Clinical questions arise from various cues, problems, and/or observations from patient care, nursing practice, or broader changes in healthcare knowledge and delivery. The most important step in Evidence-Based Nursing (EBN) is to correctly identify a problem through patient assessment or practice assessment, processes that require reflection by the nurse on clinical practice, in conjunction with a knowledge of the patient's present circumstances. The ability to identify the problem is the foundation for evidence-based nursing; if a nurse fails to identify a problem correctly, then all the evidence she/he locates and the resulting decision-making will be irrelevant (Haddock, 2005).
The information below describes how to frame the question once the patient or practice assessment and the resulting problem identification have occurred.
An early step in framing the clinical question is to determine the type of question: background or foreground. The type of question helps to determine the resource to access to answer the question.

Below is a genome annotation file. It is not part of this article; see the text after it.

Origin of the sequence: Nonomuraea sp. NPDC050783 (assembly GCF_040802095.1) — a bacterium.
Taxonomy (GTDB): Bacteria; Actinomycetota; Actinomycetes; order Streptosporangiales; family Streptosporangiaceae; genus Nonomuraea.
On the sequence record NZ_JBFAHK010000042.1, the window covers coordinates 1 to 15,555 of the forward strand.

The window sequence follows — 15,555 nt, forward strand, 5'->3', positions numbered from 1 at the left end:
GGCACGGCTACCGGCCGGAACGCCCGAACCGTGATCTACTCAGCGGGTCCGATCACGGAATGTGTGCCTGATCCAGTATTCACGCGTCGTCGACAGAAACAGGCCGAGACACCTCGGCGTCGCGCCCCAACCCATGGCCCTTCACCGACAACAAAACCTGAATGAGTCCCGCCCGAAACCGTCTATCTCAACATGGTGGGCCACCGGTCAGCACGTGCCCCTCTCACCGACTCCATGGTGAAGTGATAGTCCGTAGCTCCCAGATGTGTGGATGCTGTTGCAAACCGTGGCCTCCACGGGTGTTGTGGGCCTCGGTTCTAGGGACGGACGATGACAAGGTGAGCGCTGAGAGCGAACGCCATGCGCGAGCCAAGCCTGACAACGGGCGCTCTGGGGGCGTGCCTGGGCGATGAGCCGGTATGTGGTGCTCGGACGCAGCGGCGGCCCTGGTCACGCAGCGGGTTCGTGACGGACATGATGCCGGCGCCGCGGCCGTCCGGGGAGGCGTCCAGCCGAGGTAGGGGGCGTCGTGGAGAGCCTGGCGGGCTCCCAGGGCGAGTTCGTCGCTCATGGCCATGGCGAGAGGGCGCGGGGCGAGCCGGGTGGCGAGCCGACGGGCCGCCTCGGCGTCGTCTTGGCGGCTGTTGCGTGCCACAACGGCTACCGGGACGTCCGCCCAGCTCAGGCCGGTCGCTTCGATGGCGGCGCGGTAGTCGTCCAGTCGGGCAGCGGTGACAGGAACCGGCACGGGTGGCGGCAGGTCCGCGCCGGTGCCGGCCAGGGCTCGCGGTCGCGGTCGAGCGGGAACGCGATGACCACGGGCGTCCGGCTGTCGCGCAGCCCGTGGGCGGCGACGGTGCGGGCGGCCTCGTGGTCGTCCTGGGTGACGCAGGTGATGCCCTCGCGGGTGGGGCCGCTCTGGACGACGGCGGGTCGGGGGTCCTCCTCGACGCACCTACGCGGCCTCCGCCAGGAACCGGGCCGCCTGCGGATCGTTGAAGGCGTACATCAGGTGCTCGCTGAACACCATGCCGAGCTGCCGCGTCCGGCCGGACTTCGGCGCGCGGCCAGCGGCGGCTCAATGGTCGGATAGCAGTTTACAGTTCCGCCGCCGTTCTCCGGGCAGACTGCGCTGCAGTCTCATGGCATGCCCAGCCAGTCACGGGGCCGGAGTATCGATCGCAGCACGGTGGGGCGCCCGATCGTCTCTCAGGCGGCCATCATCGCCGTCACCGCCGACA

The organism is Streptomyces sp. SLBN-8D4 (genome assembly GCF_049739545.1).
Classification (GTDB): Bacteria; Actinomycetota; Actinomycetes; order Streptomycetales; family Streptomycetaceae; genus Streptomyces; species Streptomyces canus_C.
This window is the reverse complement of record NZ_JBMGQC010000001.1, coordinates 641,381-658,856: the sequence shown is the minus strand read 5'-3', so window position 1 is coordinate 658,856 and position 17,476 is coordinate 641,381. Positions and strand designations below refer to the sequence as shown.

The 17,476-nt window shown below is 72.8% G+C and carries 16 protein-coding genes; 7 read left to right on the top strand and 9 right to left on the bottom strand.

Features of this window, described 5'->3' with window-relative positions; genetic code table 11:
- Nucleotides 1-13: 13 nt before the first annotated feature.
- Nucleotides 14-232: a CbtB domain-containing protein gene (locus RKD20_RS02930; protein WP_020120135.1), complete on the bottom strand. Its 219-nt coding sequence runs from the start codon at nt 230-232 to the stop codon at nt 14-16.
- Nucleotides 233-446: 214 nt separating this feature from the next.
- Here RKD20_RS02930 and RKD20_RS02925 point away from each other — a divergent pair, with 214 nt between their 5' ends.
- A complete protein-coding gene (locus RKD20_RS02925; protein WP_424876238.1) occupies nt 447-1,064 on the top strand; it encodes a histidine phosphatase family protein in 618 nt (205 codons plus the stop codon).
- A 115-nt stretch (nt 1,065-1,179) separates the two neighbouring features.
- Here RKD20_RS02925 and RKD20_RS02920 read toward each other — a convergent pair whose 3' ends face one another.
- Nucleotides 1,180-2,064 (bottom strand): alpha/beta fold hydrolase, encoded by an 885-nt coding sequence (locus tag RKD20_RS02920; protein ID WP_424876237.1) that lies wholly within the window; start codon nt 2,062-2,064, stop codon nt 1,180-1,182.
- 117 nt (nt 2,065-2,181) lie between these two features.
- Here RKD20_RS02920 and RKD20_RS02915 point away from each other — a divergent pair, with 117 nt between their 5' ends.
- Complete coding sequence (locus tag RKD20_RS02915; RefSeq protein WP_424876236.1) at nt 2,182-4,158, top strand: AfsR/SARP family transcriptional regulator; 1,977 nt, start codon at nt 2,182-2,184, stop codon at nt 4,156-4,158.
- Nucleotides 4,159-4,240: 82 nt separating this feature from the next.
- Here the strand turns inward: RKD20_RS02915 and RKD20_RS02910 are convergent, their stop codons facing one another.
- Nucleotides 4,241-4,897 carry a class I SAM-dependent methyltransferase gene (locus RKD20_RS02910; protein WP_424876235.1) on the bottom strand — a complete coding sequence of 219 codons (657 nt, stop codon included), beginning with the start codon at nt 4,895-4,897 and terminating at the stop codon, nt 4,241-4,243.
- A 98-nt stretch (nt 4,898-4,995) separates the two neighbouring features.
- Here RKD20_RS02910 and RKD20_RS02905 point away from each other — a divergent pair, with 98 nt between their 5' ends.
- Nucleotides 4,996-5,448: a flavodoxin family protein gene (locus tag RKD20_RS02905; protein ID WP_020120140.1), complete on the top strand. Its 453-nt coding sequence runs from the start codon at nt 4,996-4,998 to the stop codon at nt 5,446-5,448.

Clinical questions typically fall into one of four main categories:
* Knowing the type of clinical question is important later in the EBN process--once the nurse goes to look for studies that will answer his/her question.
Nursing Practice Questions:
In nursing, many other questions about practice will also arise, with some of the questions resulting from the nursing principle of working with rather than on the patient. These questions can be quantitative or qualitative in nature. Examples include: